the Lord Chancellor's Department and the Crown Prosecution Service,
and numerous agencies like the probation and court service and
so on, all of them pulling together, pooling their sovereignty
and their resources, and actually coming up with a coherent policy.
That impatience with boundaries, that wish to see departments,
regardless of where their particular interests are, pulling together
to produce an outcome which makes sense to community and to the
public, is an important part of this Government's thinking. To
some extent it is reflected in the setting up of a Strategic Communications
Unit in Number 10, whose job is to pull together the threads across
government. I think you are quite right to see a link. Whether
it is plumbing or stage management I am not absolutely sure but
I think it sounds like stage management.
190. Sir Richard, you said some very interesting
things at the beginning, where you said that one would be right
to identify a stronger strategic role than ever before. Is this
a strategic role in the formulation of policy primarily? If so,
are we moving in the direction of the recreation of some kind
of CPRS which is answerable to the Cabinet and not to the Prime
Minister? If so, are we going to see attempts to use the Cabinet
Office as a briefing vehicle for the Prime Minister rather than
for the Cabinet?
(Sir Richard Wilson) First of all, the role of
the Cabinet Office is always to support the Prime Minister, and
as Chairman of the Cabinet and Cabinet Committees. So the service,
which the Cabinet Office provides to any Prime Minister, is always
to the Prime Minister in his corporate collective capacity. Just
to get that straight. It is quite interesting, if you look back
at that October 1970 White Paper which set up the CPRS, a number
of the themes which I have just been expanding to you are in different
words but the same preoccupations are visible there. If I remember
rightly, there was a great emphasis on the need for a synoptic
approach, which everyone thought was very new-fangled at the time
but which actually means much the same thing. You should approach
government with one coherent view rather than a variety of different
191. I think we call it holistic now.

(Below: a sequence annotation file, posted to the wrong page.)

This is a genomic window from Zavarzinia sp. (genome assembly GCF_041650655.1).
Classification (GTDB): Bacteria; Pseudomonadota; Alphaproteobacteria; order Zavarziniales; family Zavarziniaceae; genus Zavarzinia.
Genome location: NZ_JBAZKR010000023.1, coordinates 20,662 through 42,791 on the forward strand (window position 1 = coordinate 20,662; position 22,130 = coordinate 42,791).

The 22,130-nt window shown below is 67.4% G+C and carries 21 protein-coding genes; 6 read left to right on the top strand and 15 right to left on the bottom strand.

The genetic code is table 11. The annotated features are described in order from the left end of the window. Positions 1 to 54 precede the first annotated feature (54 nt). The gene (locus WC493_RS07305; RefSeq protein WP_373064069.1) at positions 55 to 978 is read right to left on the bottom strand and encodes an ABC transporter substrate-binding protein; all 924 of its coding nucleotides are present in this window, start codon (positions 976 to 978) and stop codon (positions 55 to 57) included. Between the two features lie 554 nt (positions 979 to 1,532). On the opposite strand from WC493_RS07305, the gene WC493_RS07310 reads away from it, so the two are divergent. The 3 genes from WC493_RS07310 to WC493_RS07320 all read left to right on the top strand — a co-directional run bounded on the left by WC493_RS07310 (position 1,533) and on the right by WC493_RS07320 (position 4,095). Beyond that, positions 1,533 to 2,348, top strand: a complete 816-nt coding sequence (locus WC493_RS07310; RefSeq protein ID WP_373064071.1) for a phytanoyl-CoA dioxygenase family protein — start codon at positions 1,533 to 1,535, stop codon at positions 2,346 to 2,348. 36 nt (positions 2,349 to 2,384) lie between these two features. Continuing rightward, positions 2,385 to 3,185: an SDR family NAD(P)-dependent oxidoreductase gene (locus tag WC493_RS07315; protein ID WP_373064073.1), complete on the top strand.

(Sir Richard Wilson) Yes, I think we call it holistic
now, that is absolutely right. But you are right, This need, this
wish to produce a corporate approach across government, is something
which has been seen before. What it is going to produce, you must
forgive me if I do not get drawn into that.
192. Policy formulation traditionally has
been done through Cabinet sub-Committees, which the Cabinet Office
has served. The point I am trying to get at is: is there any intention
by the Prime Minister, as far as you can tell, to try and devise
policy independently of that structure; and to use either the
Cabinet Office, or some other (as yet) unspecified briefing mechanism
and information system, to enable him to do so?
(Sir Richard Wilson) I think the Prime Minister's
position is the same as any Prime Minister would be, which is
that as Head of the Government and Chairman of the Cabinet he
wants the government machine to work in a way that supports the
Government collectively with the service it wants. One of those
services is the provision of coherent policy across government.
The mechanisms for it vary. You say the main mechanism for corporate
policy making is Cabinet Committees. That, of course, is correct.
It is a very important formal vehicle but you know (and I know)
that in previous governments; say, the Policy Unit of Number 10
has had a key critical role in the formulation of policy on, for
example, education or some other area like that. So where the
idea comes from within the centre is perhaps not the point. What
matters is that there is the wish to have a strong coherent view;
coming back to the point about the GICS, the strong coherent communication
of that view in a positive light to the public and Parliament.
193. The Policy Unit was always very small.
Its central problem was getting hold of information. Information
is power and, sitting in Number 10, my colleagues who sat there
told me that it was often very difficult to get hold of the information
to formulate these policies.
(Sir Richard Wilson) For the record, I should
say I am nodding.
194. Do you agree?
(Sir Richard Wilson) Absolutely.
195. In which case, if there are attempts
to centralise or to bring over a greater strategic role from the